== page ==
Kobach’s evidence came from Gardner, a report he had delivered to legislative leaders that concluded 6,500 people with an out-of-state driver’s license had registered to vote here. And nearly eight months after the election, more than 5,000 still had not registered a car here — as state law requires once somebody becomes a resident.

There’s no law against voting with an out-of-state license, which University of New Hampshire Survey Center Director Andrew Smith explained to the commission at its Sept. 12 meeting at the New Hampshire Institute of Politics.

“We often get complaints that there are out-of-state students voting, but it is legal in New Hampshire to have a Massachusetts driver’s license or Massachusetts plates on your cars, and paying out-of-state tuition to the university, and still be eligible to vote because you are domiciled in New Hampshire, meaning you spend most of your nights here,” Smith said.

“That’s the distinction between domicile and citizenship.”

Democratic Party Chairman Raymond Buckley said this was one of many reasons why Gardner, himself a Democrat, should quit the commission, a call that the state’s two Democratic U.S. senators joined.

“Secretary Gardner’s association with this partisan commission risks tarnishing his long legacy of fighting for the New Hampshire Primary and promoting voter participation, and it would be in keeping with his distinguished record to immediately relinquish any role with this commission,” wrote Sens. Maggie Hassan and Jeanne Shaheen.

Gardner refused, saying he wouldn’t expect Shaheen or Hassan to quit a Senate committee because they disagreed with the policies or even the tactics of its chairman.

After plenty of debate, the Republican-led Legislature passed SB 3, a law calling on those registering to vote to provide documents within 30 days of that election that show they live where they are voting.

A judge agreed with a challenge from the Civil Liberties Union of New Hampshire and blocked penalty provisions of the law.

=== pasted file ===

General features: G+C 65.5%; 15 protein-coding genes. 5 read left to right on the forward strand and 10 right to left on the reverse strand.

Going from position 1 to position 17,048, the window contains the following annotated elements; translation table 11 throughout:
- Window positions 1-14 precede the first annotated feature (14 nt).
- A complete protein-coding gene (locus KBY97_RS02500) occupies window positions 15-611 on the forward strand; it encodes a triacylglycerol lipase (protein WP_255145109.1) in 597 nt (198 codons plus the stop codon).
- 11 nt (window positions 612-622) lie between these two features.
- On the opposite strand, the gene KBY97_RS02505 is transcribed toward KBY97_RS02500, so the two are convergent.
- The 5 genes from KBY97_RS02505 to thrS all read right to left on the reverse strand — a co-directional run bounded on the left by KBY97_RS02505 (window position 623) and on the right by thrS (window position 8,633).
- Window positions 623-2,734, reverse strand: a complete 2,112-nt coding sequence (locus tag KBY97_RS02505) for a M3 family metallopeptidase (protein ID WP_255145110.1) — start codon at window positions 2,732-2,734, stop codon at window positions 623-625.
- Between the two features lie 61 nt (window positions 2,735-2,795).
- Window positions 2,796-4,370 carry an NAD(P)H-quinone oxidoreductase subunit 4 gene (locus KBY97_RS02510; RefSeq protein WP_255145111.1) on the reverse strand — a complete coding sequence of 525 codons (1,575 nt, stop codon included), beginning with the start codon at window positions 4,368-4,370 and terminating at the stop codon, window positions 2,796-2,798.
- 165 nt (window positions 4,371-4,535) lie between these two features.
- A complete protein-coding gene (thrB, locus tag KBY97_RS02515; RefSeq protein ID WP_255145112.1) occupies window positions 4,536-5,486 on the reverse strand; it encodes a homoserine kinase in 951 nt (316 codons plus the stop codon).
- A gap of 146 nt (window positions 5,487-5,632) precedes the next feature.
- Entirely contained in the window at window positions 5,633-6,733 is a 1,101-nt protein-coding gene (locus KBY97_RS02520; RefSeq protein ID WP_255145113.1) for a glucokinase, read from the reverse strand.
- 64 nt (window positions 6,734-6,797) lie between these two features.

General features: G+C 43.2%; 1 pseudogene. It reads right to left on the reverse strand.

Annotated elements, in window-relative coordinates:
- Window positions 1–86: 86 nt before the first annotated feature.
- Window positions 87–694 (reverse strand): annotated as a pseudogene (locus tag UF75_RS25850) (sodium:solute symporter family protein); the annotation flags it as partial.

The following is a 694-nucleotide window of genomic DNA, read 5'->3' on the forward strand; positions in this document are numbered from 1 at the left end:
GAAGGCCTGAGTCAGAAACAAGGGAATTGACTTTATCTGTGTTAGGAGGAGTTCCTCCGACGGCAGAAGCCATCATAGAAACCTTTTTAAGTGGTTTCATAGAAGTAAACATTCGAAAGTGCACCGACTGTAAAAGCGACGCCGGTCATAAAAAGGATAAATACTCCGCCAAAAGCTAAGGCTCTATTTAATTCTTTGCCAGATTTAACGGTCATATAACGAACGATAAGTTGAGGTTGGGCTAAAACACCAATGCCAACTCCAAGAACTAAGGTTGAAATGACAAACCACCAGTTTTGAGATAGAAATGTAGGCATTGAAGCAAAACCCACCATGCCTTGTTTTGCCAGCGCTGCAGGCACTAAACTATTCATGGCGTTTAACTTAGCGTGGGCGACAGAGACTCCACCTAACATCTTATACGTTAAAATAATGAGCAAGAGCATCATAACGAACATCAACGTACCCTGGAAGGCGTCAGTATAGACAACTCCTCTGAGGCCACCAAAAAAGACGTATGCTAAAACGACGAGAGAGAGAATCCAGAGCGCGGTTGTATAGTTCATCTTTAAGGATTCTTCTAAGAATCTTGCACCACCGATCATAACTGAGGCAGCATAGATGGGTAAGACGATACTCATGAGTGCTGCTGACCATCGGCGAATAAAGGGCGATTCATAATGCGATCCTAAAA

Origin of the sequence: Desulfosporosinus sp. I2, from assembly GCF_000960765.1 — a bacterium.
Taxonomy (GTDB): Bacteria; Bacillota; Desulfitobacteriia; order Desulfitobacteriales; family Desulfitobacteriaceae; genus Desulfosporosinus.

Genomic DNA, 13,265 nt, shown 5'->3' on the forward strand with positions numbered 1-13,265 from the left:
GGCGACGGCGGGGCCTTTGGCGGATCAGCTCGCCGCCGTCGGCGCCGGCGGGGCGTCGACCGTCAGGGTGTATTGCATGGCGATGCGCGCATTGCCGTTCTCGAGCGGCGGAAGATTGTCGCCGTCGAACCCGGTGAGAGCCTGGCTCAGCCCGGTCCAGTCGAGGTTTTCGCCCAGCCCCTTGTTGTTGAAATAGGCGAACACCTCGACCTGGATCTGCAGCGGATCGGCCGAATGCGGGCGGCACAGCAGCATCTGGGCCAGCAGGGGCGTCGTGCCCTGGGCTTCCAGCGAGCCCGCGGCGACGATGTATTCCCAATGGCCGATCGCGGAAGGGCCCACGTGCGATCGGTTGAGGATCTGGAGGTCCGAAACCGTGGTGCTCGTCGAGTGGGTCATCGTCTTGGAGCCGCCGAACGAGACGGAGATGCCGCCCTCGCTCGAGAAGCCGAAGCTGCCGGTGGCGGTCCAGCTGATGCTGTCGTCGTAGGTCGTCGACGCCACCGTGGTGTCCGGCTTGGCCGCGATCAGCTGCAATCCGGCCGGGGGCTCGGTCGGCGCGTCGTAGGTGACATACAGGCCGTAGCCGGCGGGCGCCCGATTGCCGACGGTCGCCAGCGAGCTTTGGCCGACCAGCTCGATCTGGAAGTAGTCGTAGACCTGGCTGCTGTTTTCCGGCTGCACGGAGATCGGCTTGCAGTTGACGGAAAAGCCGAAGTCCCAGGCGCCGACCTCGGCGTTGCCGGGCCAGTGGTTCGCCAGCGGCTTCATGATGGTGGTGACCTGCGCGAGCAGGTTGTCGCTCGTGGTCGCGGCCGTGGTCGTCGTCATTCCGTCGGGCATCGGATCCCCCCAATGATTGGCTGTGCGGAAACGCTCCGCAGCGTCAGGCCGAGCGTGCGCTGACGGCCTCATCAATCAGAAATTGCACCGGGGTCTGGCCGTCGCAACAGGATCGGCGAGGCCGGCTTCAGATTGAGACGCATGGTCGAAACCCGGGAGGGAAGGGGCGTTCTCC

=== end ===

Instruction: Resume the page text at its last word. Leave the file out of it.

The Election Integrity Commission’s Sept. 12 New Hampshire meeting was its last in 2017. Ronald Williams II, a senior researcher for the commission, was arrested and charged in mid-October after police said they found child pornography on his cell phone. Trump administration officials confirm he was fired following the arrest.

Commission member David Dunn, a Democrat and former state representative and lobbyist in Arkansas, died on Oct. 16 following heart surgery at age 52.

Meanwhile, more than two dozen state lawsuits have been brought against the commission.

New Hampshire has invested thousands of dollars in legal time at the Attorney General’s office to redact and prepare marked voter checklists for submission, and Gardner’s office has spent hours on the project as well.

Gardner could not get an answer from the commission guaranteeing a secure line to send the information, which the commission has requested of election officials in all 50 states.

Gardner still remains hopeful the commission can get back to business in 2018 and help give Americans confidence in the electoral process.

“If we don’t get the facts and information we are looking for, I am going to be really disappointed because as a commission, we want the facts to speak for themselves,” Gardner said.

Crime, law and justice New Hampshire Presidential State